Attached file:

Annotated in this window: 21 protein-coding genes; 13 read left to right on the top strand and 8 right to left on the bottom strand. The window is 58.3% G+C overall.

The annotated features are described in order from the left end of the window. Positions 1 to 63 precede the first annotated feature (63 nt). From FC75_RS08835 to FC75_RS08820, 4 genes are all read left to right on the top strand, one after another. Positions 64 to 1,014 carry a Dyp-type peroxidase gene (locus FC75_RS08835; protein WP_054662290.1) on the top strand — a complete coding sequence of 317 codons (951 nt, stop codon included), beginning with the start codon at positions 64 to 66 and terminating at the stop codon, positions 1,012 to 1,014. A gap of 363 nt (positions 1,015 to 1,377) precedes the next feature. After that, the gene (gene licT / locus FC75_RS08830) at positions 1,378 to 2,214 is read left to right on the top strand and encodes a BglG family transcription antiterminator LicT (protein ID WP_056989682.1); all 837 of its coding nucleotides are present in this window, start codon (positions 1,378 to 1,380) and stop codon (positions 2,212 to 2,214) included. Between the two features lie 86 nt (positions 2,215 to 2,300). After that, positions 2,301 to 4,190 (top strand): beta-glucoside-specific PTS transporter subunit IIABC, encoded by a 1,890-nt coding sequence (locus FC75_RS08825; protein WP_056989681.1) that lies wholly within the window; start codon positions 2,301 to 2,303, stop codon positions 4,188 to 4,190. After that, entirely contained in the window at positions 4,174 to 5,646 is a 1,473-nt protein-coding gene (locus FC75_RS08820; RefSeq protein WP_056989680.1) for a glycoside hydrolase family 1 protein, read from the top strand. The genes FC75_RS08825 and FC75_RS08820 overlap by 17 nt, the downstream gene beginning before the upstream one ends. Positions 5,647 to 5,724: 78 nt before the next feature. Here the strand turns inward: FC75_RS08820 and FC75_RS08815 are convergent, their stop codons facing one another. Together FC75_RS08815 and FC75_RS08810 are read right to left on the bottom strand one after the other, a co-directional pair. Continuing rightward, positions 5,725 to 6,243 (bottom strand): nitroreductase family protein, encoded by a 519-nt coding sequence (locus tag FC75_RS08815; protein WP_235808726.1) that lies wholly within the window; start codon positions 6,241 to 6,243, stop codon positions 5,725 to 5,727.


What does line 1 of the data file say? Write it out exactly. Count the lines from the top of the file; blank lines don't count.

Annotated in this window: 21 protein-coding genes; 13 read left to right on the top strand and 8 right to left on the bottom strand. The window is 58.3% G+C overall.